Background context: Spinous process fracture is a recognized complication associated with interspinous process spacer (IPS) surgery. Although occasionally identified by plain radiographs, computed tomography (CT) appears to identify a higher rate of such fractures. Although osteoporotic insufficiency fracture is considered a contraindication for IPS surgery, a formal risk factor analysis for this complication has not previously been reported.
Purpose: To identify risk factor(s) associated with early spinous process fracture after IPS surgery.
Study design/setting: Prospective cohort study of 39 consecutive patients with lumbar stenosis and neurogenic claudication undergoing IPS surgery at a single institution.
Methods: Patients underwent preoperative dual-energy X-ray absorptiometry (DXA) scans, lumbar spine CT, and plain radiographs. Postoperatively, patients underwent repeat CT imaging within 6 months of surgery and serial radiographs at 2 weeks, 6 weeks, 3 months, 6 months, and 1 year. Preoperative CT scans were analyzed by calculating average Hounsfield units for a 1 cm(2) area of the midsagittal reconstructed image for four separate locations: midvertebral body, subcortical bone subjacent to the superior margin of the midspinous process, subcortical bone above the inferior margin of the midspinous process, and the midspinous process.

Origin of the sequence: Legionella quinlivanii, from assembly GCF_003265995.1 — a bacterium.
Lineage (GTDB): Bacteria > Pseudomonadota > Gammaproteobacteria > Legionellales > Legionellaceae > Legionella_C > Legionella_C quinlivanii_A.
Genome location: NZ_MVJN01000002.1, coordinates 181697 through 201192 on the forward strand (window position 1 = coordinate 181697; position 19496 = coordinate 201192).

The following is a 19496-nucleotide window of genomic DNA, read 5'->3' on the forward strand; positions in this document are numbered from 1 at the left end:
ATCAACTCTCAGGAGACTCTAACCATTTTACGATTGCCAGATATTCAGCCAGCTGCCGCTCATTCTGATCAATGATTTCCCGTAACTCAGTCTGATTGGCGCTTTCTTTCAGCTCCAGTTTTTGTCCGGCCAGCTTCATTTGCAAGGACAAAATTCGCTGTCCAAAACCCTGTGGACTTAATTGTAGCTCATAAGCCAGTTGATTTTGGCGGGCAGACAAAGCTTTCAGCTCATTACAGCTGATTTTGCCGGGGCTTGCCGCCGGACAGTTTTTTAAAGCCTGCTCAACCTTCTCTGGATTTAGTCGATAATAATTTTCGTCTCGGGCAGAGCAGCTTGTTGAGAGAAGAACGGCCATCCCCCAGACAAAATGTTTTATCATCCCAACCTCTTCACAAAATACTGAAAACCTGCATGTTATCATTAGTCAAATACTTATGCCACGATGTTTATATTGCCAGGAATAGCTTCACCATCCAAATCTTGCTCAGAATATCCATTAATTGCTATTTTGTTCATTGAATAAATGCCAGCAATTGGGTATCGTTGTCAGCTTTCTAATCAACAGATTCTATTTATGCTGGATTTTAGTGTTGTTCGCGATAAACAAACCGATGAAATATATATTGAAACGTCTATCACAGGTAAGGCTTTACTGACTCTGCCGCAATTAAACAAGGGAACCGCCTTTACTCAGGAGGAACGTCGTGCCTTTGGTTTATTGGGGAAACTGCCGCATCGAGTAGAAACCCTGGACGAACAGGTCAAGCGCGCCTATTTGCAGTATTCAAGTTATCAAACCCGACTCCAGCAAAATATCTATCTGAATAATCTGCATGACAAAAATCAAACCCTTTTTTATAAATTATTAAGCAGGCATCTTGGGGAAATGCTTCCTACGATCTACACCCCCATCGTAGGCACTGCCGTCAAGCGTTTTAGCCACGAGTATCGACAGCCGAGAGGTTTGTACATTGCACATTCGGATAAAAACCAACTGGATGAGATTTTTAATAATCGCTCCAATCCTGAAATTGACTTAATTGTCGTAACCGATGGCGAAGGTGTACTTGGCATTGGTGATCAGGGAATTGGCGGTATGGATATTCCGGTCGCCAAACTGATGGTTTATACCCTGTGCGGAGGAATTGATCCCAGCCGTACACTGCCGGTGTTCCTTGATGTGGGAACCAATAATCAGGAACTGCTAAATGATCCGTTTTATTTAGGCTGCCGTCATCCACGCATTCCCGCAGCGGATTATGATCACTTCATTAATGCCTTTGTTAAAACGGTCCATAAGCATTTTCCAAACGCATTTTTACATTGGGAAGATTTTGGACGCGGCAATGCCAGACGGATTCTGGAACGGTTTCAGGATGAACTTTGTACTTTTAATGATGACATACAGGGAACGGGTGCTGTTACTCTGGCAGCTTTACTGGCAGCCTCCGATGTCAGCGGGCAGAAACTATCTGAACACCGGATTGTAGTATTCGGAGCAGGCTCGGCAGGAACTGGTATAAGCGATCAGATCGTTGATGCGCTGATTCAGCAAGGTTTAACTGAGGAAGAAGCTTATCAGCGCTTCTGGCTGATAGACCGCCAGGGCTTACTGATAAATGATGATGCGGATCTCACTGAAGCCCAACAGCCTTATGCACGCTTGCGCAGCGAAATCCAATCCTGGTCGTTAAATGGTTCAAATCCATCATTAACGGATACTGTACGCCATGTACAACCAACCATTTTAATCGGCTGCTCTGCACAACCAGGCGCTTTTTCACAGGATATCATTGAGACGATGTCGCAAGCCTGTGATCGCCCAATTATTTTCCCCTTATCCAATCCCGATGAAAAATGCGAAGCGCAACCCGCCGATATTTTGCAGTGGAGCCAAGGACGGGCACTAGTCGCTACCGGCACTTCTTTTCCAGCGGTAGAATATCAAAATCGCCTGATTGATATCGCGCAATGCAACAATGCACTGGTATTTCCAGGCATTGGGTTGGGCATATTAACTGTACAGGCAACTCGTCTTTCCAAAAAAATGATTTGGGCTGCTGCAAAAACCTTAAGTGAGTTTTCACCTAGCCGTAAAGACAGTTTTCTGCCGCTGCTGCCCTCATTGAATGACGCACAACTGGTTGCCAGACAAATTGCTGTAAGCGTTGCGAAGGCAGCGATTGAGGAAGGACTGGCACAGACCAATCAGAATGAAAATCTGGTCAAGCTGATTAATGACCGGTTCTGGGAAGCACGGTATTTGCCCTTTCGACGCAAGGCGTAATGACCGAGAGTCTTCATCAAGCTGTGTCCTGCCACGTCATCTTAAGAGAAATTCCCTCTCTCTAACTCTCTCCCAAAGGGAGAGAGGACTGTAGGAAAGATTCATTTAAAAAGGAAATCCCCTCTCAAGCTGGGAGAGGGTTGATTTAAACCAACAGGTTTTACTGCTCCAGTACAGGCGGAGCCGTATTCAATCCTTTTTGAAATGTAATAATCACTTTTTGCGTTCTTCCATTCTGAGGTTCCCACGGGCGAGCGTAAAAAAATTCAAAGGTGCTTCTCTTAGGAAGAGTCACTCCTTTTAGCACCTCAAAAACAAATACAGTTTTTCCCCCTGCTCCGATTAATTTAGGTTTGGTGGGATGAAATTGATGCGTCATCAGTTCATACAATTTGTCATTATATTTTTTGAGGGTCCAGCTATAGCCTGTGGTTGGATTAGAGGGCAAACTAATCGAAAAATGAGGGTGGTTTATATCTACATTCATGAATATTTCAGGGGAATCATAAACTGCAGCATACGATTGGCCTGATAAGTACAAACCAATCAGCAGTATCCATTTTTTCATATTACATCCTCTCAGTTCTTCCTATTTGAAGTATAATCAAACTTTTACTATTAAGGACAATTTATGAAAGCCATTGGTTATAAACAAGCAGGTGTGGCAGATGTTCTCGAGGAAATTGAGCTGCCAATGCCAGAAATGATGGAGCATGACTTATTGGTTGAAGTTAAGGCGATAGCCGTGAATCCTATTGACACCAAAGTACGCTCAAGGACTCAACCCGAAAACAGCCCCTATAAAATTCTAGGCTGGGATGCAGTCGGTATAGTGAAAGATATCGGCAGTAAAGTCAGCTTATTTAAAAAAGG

Results: Thirty-eight patients underwent IPS surgery at a total of 50 levels (38 L4-L5, 12 L3-L4; 26 one-level, 12 two-level). One patient underwent laminectomy at index surgery and was excluded from the analysis. Implants included 34 titanium X-STOP (Medtronic, Memphis, TN, USA), 8 polyaryletheretherketone X-STOP (Medtronic, Memphis, TN, USA), and 8 Aspen (Lanx, Broomfield, CO, USA) devices. Eleven spinous process fractures were identified by CT in 11 patients (22.0% of levels). No fractures were apparent on plain radiographs. The rate of spondylolisthesis observed on preoperative radiographs was 100% (11 of 11) among patients with fractures compared with 33.3% (9 of 27) of patients without fracture (p=.0001). Overall, 21 of 39 patients in this series had spondylolisthesis, and the rate of fracture in this group was 52%. Among patients without spondylolisthesis, the fracture rate was 0%. A trend was observed toward decreased DXA lumbar spine and hip T-scores among fracture patients versus nonfracture patients (0.2 ± 1.7 vs. 0.8 ± 1.7; p=.389; -1.1 ± 1.4 vs. -0.3 ± 1.4; p=.201), but these differences were not significant. Similarly, bone density based on CT measurements at four different locations revealed a trend toward decreased density among fracture patients, but these differences were not significant.
Conclusions: Degenerative spondylolisthesis appears strongly associated with the occurrence of spinous process fracture after IPS surgery. There is a trend toward increased fracture risk in patients with decreased bone mineral density as measured by both DXA scan and CT-based volume averaging of Hounsfield units, but osteoporosis appears to be a relatively weaker risk factor. The association between spondylolisthesis and fracture observed in this study may account for the relatively poorer outcome of IPS surgery in patients with spondylolisthesis that has been reported in previous series.
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